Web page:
And don’t forget to limit alcohol consumption. The Center for Disease Control and Prevention confirms that the LGBTQ population consumes alcohol at a significantly higher rate than the rest of our population. Townsend recommends limiting alcohol intake significantly if you’re trying to lose weight. “It can be very difficult to lose weight if you are consuming liquid calories of any kind, soda, spirits, wine, mixers, etc.” While he recommends abstaining to the best of your abilities, he also recognizes that for many this may be a difficult change in lifestyle. “The occasional drink or two every other week is probably not going to sabotage you.” When choosing what to drink, he recommends a dry red wine as one of the best choices, but remember: a serving of wine is only 5 ounces so don’t be too generous with your pour. Other less-caloric options include a light beer or a spirit mixed with a calorie-free mixer. Try choosing club soda over tonic to mix with your gin or vodka.
Excuse #5: I don’t like to
work out alone.
Every Wednesday evening and Sunday morning as many as 80 LGBTQ members of the community meet to run or walk together with the Kansas City Frontrunners. The group first formed in the early 1990’s, and Frontrunner John Kelley joined the group in 2013. When asked about his involvement, Kelley wishes he had known about Frontrunners sooner. “Living in the suburbs, it can be hard to meet people. Since I’ve joined Frontrunners, anytime I go out in Kansas City there’s a familiar face. It has made it easy to meet people.” After each 3-5 mile trek, members gather for a meal at a local restaurant. “It’s a lot more fun to run and walk with other people.” Kelley reflects on his youth where he never felt like he fit in. “I was last in PE growing up in school.” Today he is a stronger, better runner than when he started, but also has a circle of friends as a result of Frontrunners. “This is definitely a group where I feel a strong sense of place. No matter what your skill level, you’re going to meet a ton of people who are there to make friends, network and improve themselves.”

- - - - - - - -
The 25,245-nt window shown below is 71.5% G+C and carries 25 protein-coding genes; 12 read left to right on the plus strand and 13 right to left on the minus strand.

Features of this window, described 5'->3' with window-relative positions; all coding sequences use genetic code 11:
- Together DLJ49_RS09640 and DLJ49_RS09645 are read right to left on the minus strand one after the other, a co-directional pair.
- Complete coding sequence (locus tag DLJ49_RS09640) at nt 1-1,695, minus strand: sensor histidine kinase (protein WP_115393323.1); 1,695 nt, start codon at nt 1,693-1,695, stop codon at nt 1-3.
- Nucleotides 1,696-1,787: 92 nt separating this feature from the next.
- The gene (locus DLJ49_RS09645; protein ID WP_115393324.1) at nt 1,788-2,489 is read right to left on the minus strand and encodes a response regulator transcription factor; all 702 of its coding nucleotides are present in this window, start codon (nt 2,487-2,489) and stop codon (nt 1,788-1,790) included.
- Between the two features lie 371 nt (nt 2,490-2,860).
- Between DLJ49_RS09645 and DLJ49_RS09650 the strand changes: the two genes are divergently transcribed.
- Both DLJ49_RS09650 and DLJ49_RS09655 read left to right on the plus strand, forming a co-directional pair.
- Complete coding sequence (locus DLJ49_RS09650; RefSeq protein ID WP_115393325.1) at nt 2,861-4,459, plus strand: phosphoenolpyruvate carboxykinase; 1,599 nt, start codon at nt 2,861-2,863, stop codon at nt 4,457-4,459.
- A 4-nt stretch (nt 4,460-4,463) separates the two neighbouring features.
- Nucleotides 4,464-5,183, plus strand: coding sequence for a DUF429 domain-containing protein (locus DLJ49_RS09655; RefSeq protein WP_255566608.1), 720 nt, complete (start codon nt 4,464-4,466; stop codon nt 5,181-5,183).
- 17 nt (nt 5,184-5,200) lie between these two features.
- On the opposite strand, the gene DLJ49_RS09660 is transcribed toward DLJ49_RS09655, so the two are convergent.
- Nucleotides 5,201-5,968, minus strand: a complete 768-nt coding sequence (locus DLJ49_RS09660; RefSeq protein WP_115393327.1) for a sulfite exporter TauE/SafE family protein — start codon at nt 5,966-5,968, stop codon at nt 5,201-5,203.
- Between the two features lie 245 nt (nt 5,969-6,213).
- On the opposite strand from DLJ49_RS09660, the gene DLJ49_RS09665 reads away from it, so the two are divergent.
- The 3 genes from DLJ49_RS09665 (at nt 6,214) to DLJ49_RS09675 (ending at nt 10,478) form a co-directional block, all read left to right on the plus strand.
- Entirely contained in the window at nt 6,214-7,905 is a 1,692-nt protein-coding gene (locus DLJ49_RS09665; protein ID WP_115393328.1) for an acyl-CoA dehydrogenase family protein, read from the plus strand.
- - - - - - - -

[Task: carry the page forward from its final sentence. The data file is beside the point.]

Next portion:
If running isn’t your thing, consider Kansas City’s HASL (Heart of America Softball League) – a LGBTQ organization celebrating 40 years of amateur softball in 2017. One of the C division teams won the World Series in Portland, Oregon in 2015. The Open Division welcomes male/female/transgender persons of varying skill levels and more than 300 participants play each year.
Scott Switzer and Tim Williams started a group a couple of years ago called Team KC, modeled off of other cities who have similar team groups. “The goal is to bring sporting events together. We started it by just playing dodgeball, basketball and volleyball on Wednesday night at a gym in Our Lady of Hope in Westport. It’s open to anyone that wants to come up and get some exercise.”
If bowling is more your style, there’s a LGBTQ league for that too. The International Gay Bowling Organization has leagues that play Friday nights at Ward Parkway Lanes.
Prefer something more high energy? Try a Zumba class taught by Jacory Deon at GymKC four days a week. Jacory incorporates many dance forms into his class to a high energy soundtrack that is sure to simultaneously pump you up and wear you out.
Looking for something more meditative like yoga? There is a wide array of yoga classes across the city. There’s even a Men’s Freedom Yoga class that’s in the nude.
The bottom line is (pun intended) there is NO EXCUSE in 2017.
James Townsend offers these final words of encouragement: “Even the smallest bit of progress is going to improve your health. It’s going to give you more energy and you’re going to sleep better. Your overall quality of life is going to improve. No matter where your starting point is, everyone can improve. Anyone who has the gumption to get off the couch and get started with any fitness plan has my respect!”
For a list of health and fitness resources and links visit The Phoenix Newsletter website the phoenixnewsletter.com